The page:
GBP

Once again, the pound advanced against both the dollar and euro by 1% and 1.1% respectively. The only G10 currency the pound failed to make gains against was the Australian dollar but only by 0.2% as the power of the vaccine success continued to push sterling higher. The UK economy looks set to make strong rebound in Q2 especially compared to its European counterparts who are falling behind in the vaccination race. GBP/USD crossed the major psychological level of 1.40 on Friday as UK Services PMI performed strongly at 49.7 compared to expectations of 41.

The pound now finds itself in precarious position of being over valued versus the euro and in danger of falling back below 1.40 against the dollar. Traders will be watching the Fed next week to see if Powell delivers a cautious message on Tuesday that won’t increase expectations of imminent QE tapering, If this is the case the pound should continue to climb versus the dollar and could start eyeing 1.45. Closer to home, Boris Johnson is announcing the road map out of lockdown and the reopening of the economy. Though the message is expected to be cautious with no formal end date set, the fact that the UK is moving towards such a roadmap underscores the constructive outlook of sterling for the coming months, particularly vs Europe. Data wise, the jobs report is released on Tuesday morning which is expected to show a small increase in unemployment to 5.1%.

USD

The dollar continued to slide against most of its peers and inflationary pressures continue to mount with the dual forces of current monetary policy and the purposed fiscal stimulus. Though versus the euro there was no movement as investors struggle to find reason to back either currency. The 1.20 level for EUR/USD managed to stay intact as GBP strengthened by more than 1% against the euro causing downward pressure on the trade-weighted exchange rate. In terms of data, last week saw positive gains in retail sales at 5.3% versus expectations of 1.1%. The cold snap and energy crisis in Texas has yet to affect the dollar but this may change if it is not rectified soon.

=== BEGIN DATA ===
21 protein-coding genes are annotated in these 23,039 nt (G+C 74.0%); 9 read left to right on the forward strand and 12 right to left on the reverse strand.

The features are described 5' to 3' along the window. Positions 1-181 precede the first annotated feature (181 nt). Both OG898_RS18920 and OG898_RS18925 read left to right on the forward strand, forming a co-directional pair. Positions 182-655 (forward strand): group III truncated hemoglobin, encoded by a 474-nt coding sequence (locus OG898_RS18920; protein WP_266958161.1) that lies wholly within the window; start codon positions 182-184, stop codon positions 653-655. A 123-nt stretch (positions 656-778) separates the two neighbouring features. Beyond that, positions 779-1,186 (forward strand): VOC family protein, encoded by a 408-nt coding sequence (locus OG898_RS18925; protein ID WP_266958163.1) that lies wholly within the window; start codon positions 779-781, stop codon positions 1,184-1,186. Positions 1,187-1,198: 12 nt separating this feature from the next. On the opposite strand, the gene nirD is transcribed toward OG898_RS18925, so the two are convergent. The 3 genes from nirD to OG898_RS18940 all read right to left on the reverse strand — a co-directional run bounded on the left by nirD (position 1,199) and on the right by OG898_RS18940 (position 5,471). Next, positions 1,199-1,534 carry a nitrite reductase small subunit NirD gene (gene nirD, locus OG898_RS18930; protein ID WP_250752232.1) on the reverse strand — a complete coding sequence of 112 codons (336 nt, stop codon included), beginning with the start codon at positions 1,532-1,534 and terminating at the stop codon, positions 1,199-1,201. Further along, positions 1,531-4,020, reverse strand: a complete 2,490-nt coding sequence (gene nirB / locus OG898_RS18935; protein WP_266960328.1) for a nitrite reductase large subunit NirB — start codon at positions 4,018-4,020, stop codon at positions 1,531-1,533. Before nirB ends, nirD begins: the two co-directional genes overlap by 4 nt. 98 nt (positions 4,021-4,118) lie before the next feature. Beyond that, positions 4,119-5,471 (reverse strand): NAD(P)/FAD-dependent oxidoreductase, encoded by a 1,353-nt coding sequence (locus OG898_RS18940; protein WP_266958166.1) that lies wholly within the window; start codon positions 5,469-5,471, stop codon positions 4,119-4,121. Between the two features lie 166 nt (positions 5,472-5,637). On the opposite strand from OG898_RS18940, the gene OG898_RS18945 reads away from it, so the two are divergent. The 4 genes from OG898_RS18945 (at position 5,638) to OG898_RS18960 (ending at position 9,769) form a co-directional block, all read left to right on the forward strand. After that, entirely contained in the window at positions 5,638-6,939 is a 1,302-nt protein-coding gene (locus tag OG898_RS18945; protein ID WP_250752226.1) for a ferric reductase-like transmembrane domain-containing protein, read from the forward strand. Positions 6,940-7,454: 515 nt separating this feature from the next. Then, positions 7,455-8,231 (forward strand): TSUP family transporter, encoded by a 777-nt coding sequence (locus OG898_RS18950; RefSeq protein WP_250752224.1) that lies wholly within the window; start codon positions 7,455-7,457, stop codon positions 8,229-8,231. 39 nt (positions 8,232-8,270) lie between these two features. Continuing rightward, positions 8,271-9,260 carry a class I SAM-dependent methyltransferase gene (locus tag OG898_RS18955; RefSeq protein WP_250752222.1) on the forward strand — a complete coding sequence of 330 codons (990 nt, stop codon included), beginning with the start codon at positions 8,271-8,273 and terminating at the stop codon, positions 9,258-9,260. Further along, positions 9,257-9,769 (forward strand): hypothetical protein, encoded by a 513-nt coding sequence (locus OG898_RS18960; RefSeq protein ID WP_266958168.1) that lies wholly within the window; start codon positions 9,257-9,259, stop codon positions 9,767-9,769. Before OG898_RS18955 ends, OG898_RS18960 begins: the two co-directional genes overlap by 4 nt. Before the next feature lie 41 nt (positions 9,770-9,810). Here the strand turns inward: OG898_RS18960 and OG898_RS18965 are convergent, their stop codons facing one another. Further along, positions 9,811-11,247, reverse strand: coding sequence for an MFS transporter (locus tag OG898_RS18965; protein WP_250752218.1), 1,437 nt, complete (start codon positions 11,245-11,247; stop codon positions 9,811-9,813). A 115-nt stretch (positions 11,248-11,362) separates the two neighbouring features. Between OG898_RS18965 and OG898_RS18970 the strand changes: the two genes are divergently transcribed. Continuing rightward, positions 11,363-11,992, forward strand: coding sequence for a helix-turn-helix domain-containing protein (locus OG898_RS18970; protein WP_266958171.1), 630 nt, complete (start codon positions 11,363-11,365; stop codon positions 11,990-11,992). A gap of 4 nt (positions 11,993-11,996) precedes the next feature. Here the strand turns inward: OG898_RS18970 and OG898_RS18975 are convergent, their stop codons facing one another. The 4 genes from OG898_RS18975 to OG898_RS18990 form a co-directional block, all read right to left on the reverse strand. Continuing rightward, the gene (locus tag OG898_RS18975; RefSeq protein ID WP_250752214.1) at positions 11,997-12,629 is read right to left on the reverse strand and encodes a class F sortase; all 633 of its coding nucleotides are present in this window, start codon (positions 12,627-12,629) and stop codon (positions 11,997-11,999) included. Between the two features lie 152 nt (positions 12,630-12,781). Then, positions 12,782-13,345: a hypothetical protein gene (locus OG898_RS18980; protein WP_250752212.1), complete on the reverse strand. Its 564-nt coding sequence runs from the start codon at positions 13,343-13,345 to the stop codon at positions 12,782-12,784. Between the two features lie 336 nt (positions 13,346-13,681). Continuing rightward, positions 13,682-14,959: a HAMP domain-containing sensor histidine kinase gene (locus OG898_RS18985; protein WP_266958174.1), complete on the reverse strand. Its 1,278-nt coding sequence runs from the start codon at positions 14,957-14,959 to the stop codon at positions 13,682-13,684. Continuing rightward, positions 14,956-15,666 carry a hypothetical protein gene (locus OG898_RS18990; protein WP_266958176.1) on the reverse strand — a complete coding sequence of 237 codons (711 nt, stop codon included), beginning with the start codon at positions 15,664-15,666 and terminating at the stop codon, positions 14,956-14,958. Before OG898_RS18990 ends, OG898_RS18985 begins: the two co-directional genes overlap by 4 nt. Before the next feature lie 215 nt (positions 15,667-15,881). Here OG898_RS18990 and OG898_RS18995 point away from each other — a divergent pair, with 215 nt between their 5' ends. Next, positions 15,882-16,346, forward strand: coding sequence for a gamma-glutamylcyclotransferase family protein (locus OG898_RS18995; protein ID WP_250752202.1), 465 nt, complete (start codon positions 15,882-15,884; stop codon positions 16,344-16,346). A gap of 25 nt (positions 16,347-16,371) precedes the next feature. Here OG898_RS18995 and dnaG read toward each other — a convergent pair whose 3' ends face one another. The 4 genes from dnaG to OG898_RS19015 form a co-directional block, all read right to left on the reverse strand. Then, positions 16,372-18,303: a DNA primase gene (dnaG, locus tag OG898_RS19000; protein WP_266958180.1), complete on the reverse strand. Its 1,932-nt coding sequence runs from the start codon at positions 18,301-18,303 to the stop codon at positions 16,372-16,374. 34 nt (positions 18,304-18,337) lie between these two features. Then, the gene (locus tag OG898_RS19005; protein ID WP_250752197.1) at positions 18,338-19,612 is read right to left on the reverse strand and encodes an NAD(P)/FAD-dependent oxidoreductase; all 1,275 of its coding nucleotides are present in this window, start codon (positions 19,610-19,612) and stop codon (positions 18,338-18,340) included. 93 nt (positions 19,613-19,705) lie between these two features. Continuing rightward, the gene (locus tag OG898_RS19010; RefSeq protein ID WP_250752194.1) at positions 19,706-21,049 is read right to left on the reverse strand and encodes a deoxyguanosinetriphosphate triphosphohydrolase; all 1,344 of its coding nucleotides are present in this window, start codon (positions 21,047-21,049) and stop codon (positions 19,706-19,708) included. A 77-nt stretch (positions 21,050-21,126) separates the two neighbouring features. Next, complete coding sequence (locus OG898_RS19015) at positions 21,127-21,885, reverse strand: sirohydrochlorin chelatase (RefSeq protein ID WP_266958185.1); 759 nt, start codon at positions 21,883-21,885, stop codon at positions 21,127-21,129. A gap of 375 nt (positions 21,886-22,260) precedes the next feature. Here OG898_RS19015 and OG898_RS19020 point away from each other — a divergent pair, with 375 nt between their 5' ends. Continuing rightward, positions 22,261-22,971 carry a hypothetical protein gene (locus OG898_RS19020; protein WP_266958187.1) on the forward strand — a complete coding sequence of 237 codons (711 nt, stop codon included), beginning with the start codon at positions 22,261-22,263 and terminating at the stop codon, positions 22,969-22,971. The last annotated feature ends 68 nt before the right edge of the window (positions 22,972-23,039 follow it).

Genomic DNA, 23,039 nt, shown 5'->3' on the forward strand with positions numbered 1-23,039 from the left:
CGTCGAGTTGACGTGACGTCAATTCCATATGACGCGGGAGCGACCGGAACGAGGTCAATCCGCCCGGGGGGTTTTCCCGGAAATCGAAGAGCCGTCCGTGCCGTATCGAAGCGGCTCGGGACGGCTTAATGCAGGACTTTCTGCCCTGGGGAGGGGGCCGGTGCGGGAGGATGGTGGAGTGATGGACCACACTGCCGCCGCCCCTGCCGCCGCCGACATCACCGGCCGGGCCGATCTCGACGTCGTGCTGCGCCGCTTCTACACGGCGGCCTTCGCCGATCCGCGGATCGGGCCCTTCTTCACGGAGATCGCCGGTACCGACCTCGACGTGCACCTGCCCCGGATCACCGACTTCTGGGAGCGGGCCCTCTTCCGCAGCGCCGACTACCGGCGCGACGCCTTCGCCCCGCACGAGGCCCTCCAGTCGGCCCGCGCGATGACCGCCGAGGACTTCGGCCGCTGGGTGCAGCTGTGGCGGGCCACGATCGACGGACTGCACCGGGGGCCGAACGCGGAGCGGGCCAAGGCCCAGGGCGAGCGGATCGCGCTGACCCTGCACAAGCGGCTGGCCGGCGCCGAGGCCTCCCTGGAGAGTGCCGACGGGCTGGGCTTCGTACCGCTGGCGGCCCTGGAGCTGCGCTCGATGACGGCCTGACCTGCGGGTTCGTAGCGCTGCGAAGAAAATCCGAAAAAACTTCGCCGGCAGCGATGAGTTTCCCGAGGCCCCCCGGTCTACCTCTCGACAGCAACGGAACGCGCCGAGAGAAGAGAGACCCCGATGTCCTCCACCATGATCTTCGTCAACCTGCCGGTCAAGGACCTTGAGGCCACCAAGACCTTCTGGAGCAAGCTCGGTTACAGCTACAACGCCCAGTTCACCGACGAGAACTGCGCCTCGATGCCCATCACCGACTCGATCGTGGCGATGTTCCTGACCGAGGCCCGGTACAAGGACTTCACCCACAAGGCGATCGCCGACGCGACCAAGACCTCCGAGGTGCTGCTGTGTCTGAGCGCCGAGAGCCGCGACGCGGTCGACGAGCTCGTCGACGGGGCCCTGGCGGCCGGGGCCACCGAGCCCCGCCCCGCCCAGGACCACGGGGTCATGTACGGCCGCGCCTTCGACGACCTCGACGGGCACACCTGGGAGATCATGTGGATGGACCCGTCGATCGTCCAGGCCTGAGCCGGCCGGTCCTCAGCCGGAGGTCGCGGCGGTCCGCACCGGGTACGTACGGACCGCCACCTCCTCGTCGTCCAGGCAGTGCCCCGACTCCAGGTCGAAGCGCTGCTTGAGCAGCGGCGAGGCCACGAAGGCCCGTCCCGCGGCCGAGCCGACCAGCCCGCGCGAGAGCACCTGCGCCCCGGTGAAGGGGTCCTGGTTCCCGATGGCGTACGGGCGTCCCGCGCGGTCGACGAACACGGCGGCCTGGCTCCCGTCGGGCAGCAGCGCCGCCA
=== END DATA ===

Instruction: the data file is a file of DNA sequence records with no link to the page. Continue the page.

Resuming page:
This week should see some progress on the US$1.9trn fiscal stimulus bill, where a vote could go to the House floor on Friday. The inflationary pressure of the stimulus bill twinned with the loose stance of Fed policy is expected to continue to cause a dollar sell off. Though if Powell and the Fed start to sound hawkish or even shorter term with their current stance on policy then the dollar could start to stage a fight back. US data in this week should be a modest upward revision to the 4Q20 GDP figure and positive January personal income numbers. This is expected to jump off the back of stimulus cheques though this should already be priced into the market.

EUR

The single currency continues to slide against the pound as the EU’s vaccination program fails to impress investors compared to other developed nations. This is proven by the latest figures showing only 6 vaccinated per 100 people in the EU versus 18.5 in the US and 26 in the UK. Though with the announcement of a fresh vaccine deal with Moderna the tables may start to turn and with it the euro is expected to regain some ground especially against the pound. Mario Draghi easily won the backing of senate as almost all Italy’s political parties supported him in his new role. His first task is to draw up a reform plan in order to unlock the more than €200bn in EU covid-recovery money.

The euro could enjoy some strength straight of the bat versus the dollar if the German February Ifo number surprises on the upside. This would show that the EU biggest economy Germany is weathering the lockdown slightly better than expected. Monday continues to be a big day for the euro as Christine Lagarde will also be speaking. The recent weakness in EUR/USD has seemed to have calmed the ECB down a little and the euro did not feature prominently in the January ECB minutes. Assuming commodities stay strong across the board, and sterling stays supported too, the euro could manage to inch higher over the next month.

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